We'll wander the streets of the Old Town District, to talk about some of the townspeople who played a role during the Battle of York.
John Strachan was one of the town's civilians who helped to negotiate a surrender of the Town of York. All the Americans would go on to pillage, plunder and burn the town during the occupation. Strachan helped to prevent even worse attrocities.
As rector of York's Anglican Church of St. James, Strachan oversaw many of the burials that took place in the aftermath of the battle. The church was both looted and damaged by Americans and used as a hospital in the treatment of the wounded.
William Allan was one of the richest merchants in York at the time of the invasion. He was also an officer in the York militia and a government official. Like other members of York's elite, Allan's home in town was raided by Americans on the pretext that he was a government representative.
William Warren Baldwin was a “jack of all trades” in early York and had degrees in both medicine and law. He was also an amateur architect, politician and merchant. He tended to the injured on the battlefield.
William Campbell, John Beverley Robinson and William Powell were all legal figures in York. They all participated in the “Bloody Assize”, where a number of men accused for treason were hanged for giving aid and comfort to the American enemy.
As we wander through the old Town of York, we will see where these figures lived 200 years ago. Our visit will end at the site of the parliament buildings in York, which were torched by the invading Americans.
We started the tour at the corner of Yonge Street/Front Street W.
Hard to believe that the harbour used to come up this far ... where the Sony Centre and condos now are.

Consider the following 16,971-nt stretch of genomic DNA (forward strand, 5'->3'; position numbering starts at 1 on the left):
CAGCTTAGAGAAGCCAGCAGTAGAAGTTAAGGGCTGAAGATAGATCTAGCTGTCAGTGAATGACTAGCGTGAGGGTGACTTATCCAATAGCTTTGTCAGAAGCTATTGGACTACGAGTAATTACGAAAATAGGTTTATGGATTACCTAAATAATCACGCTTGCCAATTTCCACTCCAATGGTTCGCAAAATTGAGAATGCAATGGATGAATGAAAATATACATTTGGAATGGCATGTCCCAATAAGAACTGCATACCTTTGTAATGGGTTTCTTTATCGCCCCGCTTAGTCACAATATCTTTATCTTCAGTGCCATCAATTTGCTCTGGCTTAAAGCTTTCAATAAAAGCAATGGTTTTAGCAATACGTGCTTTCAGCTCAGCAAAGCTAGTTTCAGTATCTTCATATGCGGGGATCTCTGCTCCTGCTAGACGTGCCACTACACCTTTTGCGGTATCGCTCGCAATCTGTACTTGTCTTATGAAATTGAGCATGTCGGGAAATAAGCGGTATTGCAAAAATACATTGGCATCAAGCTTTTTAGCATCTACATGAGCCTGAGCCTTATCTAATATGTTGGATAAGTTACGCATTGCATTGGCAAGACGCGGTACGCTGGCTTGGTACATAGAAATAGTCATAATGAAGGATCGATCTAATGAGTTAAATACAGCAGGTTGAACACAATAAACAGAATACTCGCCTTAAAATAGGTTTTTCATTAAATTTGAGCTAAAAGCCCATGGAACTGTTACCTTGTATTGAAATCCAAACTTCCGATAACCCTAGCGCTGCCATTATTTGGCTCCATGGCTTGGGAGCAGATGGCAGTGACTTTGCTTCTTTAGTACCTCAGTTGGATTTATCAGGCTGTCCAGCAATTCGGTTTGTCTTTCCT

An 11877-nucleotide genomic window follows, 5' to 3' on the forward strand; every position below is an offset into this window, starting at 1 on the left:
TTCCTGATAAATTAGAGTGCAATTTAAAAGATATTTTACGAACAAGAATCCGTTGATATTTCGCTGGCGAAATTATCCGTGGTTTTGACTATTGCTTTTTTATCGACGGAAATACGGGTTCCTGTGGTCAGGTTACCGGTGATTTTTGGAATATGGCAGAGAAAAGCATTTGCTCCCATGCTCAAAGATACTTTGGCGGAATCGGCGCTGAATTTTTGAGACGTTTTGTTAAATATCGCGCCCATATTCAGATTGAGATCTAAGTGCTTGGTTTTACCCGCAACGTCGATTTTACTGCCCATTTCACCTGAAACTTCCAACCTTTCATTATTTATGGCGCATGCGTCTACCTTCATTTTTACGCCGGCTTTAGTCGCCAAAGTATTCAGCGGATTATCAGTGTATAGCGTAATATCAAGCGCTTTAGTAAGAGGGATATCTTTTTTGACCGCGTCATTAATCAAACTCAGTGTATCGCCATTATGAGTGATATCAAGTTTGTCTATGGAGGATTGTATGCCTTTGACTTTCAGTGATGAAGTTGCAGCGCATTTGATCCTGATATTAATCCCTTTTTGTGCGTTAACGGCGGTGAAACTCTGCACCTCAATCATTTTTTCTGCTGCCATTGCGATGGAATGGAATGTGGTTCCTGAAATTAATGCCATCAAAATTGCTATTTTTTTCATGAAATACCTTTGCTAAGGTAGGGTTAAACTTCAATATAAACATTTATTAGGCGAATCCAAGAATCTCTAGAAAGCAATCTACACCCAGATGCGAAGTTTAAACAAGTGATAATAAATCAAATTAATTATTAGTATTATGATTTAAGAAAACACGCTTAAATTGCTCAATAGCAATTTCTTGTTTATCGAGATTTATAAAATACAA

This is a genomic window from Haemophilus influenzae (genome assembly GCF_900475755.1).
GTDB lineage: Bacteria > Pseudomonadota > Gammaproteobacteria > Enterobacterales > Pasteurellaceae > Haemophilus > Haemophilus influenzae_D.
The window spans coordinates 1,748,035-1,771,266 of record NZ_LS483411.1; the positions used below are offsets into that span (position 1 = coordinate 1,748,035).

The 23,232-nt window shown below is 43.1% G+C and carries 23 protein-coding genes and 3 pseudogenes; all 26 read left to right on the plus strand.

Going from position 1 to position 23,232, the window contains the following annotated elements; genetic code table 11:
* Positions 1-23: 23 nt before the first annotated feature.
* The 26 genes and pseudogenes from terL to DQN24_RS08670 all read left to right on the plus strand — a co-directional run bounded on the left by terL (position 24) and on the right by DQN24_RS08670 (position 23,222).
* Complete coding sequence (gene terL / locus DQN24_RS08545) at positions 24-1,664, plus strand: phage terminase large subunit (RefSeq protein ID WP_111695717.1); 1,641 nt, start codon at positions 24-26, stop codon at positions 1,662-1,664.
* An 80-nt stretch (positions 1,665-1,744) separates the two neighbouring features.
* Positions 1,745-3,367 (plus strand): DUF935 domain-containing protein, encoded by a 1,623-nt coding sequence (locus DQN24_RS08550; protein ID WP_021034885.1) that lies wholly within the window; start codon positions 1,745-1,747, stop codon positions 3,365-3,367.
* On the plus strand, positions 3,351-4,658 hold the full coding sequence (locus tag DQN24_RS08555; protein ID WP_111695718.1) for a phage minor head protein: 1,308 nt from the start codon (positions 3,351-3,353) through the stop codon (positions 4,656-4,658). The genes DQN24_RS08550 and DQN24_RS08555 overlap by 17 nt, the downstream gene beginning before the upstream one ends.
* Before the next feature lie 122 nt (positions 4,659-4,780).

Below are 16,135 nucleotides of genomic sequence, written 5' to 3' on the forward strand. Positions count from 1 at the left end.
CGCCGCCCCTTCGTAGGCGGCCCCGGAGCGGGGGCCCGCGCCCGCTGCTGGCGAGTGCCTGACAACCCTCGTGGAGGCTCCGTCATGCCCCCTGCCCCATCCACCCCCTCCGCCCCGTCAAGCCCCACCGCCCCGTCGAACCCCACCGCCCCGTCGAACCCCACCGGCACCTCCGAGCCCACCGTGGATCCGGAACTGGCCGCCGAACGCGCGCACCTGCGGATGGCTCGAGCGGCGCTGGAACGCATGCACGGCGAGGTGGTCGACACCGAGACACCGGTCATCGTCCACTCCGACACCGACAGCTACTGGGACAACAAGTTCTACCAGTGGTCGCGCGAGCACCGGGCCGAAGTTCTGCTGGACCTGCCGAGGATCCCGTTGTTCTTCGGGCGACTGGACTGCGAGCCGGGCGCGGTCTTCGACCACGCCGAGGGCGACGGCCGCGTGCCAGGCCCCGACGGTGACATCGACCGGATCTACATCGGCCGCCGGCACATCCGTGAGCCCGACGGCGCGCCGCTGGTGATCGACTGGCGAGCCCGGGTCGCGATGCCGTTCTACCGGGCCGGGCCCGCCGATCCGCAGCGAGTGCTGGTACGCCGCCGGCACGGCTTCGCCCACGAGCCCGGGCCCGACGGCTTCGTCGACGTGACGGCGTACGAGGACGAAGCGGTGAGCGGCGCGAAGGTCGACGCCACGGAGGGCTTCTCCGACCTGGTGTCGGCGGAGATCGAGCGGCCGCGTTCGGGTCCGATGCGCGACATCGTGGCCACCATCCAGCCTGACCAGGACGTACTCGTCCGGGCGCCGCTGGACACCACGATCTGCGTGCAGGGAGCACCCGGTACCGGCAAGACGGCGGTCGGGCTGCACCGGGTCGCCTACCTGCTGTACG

We headed east along Front Street E to Berczy Park where Richard told us the story of John Ewart, who came to York after the War of 1812. He was significant in designing many of the buildings after, including the third Parliament Buildings.
We walked by the Gooderham (Flatiron) Building ...
We walked to St. James Cathedral on King Street E, which is the home of the oldest congregation in the city (the parish was established in 1797) ... this version was completed in 1853.
The burial ground used to be next door ... but most of the bodies have been relocated to the nearby St. James Cemetery.
There are still almost 200 bodies still buried to the side of the cathedral, though. When cholera was running rampant in 1832-34, they buried people in a mass grave ... and they are still there today.
A couple hundred years ago there was a red light district next to the church (now part of the park). You could hire a woman for her services for four cents.
William Campbell (1758 – 1834), a Chief Justice of the Supreme Court of Upper Canada, and his wife are buried right here.
As we walked along King Street W, there are lots of historical plaques.
The site of this building used to be a school ... the current building was a hotel. When it was a school, John Strachan, who not only headed the only church in York, taught. Strachan was key in negotiating the surrender of York after General Sheaffe left with all the troops and was instrumental in the return of many goods stolen during the invasion.
We walked down Nicholson Lane and came across this cool old building.
What a nice day to be out walking around!
It was an interesting tour with lots of great information!